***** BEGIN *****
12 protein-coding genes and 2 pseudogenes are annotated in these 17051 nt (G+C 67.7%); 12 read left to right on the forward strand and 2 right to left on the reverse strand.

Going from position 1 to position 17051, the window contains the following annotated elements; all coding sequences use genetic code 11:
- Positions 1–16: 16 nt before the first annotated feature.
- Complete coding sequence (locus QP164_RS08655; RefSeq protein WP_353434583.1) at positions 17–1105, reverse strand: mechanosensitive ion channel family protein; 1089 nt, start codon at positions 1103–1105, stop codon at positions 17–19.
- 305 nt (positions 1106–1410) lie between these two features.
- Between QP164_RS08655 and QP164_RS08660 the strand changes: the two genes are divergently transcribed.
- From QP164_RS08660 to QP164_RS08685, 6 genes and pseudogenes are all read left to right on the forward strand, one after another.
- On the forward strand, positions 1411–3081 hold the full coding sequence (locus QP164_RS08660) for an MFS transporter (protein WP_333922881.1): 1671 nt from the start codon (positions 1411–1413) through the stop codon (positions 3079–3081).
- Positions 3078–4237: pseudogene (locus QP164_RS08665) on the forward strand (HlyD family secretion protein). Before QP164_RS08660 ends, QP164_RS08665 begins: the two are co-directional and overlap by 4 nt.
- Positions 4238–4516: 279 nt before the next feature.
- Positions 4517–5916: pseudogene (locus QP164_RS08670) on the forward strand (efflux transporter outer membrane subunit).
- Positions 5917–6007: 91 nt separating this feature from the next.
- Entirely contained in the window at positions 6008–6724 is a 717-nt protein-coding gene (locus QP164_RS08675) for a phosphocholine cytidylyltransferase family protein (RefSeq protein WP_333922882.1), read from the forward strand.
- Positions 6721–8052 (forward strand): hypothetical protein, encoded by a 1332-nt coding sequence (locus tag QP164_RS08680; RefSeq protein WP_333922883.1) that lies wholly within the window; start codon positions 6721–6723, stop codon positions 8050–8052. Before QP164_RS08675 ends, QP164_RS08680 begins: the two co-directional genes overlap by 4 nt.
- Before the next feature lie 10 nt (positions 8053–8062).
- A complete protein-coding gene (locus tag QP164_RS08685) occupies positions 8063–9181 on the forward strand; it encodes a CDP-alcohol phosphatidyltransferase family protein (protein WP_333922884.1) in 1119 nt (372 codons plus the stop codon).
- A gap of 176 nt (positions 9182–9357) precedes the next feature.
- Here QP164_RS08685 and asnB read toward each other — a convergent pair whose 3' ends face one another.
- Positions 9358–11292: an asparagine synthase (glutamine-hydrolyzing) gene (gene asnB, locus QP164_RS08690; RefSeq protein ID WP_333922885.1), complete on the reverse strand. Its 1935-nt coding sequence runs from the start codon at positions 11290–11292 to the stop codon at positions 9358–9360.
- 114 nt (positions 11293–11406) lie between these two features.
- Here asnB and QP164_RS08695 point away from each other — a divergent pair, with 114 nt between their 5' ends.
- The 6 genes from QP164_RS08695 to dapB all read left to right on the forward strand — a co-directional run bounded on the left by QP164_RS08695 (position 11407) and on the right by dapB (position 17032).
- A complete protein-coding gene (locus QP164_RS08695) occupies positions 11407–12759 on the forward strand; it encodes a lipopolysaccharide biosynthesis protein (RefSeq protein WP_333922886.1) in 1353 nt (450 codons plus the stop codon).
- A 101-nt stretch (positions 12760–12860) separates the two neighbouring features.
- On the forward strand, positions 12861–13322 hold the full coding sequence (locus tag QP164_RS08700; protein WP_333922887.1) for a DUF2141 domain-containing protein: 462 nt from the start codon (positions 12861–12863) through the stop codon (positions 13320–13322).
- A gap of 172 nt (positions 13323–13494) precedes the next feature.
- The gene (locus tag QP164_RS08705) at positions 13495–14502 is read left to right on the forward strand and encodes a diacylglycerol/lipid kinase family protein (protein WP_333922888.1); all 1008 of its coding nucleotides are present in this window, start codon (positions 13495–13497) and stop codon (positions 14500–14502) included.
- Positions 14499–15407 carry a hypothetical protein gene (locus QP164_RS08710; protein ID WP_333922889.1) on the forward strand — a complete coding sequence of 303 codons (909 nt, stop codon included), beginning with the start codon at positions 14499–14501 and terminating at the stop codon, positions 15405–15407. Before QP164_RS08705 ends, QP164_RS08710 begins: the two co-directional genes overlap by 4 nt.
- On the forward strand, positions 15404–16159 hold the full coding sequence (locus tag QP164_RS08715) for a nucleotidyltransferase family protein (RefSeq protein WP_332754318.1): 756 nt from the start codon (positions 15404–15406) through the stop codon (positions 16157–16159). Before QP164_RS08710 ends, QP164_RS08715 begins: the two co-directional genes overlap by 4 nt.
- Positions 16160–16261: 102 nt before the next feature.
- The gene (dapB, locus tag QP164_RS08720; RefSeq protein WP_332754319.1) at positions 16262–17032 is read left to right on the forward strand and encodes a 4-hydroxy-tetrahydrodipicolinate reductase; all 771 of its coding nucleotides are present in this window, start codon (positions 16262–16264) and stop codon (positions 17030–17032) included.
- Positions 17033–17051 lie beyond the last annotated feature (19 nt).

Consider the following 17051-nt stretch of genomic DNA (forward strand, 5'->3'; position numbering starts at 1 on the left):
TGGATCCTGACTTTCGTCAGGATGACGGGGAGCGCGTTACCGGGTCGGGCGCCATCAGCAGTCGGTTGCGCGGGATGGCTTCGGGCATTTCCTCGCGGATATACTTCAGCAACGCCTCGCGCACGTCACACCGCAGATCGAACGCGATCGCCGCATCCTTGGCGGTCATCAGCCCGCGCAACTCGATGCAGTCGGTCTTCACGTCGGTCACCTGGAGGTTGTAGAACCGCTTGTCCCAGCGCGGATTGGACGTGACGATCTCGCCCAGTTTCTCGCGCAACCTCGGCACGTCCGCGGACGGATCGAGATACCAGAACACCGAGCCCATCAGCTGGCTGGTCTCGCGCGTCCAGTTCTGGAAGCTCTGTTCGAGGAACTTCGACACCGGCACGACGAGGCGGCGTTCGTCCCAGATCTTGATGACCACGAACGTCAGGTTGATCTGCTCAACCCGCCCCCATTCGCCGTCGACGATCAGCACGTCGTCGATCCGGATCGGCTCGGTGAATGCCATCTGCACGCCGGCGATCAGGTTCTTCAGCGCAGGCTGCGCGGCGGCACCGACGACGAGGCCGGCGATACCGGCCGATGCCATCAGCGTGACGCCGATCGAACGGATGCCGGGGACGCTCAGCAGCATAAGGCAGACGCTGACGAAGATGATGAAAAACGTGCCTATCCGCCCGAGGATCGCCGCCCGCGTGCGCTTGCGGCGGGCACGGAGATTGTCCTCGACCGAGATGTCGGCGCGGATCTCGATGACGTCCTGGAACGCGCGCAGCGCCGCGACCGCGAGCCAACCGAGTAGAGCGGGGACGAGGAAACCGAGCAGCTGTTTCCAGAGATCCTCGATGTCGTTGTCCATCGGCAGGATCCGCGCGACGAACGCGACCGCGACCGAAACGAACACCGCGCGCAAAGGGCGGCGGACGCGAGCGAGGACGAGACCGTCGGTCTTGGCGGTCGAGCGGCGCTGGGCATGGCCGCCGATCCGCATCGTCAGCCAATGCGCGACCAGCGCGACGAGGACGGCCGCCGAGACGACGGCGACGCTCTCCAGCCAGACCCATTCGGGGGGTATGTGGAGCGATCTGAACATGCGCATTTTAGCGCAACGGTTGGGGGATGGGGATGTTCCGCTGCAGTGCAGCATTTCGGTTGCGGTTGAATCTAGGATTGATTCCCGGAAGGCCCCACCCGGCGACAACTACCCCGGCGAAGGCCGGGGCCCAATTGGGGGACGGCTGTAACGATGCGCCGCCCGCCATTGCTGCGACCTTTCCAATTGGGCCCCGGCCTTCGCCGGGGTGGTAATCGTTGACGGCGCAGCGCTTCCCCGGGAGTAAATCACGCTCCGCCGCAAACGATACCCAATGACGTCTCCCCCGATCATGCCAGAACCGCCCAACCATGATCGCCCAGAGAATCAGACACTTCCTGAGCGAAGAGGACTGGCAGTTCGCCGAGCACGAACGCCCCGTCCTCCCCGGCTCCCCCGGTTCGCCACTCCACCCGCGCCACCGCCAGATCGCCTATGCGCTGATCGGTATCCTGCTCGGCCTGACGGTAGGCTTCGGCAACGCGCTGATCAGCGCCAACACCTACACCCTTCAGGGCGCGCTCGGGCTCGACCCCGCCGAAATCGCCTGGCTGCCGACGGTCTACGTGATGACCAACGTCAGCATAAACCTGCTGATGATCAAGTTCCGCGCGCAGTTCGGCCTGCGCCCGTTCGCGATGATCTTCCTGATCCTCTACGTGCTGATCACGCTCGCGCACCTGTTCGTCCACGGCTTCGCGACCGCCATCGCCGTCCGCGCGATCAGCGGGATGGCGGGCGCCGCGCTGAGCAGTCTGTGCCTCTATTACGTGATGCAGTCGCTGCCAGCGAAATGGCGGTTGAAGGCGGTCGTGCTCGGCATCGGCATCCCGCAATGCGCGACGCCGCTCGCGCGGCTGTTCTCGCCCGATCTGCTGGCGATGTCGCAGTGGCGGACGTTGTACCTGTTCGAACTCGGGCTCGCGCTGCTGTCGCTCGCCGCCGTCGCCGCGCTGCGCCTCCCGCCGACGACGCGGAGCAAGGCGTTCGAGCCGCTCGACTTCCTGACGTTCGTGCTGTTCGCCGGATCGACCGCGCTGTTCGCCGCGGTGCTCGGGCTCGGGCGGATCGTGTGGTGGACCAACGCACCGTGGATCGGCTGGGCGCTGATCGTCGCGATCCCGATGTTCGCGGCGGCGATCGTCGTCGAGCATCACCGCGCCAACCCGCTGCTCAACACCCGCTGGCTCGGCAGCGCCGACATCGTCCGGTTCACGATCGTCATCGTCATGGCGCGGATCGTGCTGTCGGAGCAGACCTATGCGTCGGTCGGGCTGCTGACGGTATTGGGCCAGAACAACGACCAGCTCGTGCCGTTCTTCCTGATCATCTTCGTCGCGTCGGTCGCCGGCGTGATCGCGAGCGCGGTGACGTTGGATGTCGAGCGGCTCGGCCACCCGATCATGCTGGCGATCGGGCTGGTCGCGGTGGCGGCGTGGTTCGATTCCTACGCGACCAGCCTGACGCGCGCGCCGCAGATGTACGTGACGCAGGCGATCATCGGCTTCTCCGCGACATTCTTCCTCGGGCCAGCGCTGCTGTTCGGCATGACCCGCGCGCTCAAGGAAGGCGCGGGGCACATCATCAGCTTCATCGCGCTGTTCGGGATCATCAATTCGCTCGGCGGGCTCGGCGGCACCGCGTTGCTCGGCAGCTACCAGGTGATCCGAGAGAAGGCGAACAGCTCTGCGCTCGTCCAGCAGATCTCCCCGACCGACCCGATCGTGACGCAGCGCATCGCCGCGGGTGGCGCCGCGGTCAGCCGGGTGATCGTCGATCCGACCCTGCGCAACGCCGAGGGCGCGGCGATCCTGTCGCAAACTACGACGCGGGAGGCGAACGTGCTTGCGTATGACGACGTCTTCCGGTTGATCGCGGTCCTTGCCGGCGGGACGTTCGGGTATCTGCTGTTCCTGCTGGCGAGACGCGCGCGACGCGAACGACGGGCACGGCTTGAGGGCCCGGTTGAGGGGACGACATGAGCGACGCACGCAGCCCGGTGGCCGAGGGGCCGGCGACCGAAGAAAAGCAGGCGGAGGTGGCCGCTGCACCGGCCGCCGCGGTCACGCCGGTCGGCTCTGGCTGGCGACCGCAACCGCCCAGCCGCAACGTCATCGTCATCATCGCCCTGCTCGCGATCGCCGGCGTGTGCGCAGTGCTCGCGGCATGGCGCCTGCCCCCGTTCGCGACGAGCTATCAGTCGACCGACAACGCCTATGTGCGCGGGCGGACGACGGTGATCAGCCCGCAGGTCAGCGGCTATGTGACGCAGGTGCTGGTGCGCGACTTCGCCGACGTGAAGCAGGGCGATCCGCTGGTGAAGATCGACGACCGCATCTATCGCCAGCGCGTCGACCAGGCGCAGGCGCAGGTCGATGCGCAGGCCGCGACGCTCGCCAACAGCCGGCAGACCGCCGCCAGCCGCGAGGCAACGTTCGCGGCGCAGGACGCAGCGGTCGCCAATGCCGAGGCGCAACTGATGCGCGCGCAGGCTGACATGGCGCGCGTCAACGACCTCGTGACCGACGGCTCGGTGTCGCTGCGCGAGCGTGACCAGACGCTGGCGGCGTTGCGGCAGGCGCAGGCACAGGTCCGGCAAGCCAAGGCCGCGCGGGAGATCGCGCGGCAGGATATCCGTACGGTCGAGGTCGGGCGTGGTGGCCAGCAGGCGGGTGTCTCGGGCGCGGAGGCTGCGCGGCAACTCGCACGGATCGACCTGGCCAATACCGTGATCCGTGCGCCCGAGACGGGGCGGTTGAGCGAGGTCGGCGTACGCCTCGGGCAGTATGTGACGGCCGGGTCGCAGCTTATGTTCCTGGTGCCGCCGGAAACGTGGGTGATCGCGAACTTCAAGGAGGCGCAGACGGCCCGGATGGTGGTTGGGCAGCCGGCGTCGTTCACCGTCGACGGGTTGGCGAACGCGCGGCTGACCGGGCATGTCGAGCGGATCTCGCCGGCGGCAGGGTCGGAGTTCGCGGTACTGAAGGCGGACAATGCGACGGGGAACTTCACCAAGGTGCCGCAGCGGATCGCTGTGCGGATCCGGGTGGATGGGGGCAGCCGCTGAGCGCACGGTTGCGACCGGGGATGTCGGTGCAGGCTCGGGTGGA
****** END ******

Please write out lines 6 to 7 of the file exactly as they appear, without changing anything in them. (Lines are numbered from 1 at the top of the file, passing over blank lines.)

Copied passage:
- Between QP164_RS08655 and QP164_RS08660 the strand changes: the two genes are divergently transcribed.
- From QP164_RS08660 to QP164_RS08685, 6 genes and pseudogenes are all read left to right on the forward strand, one after another.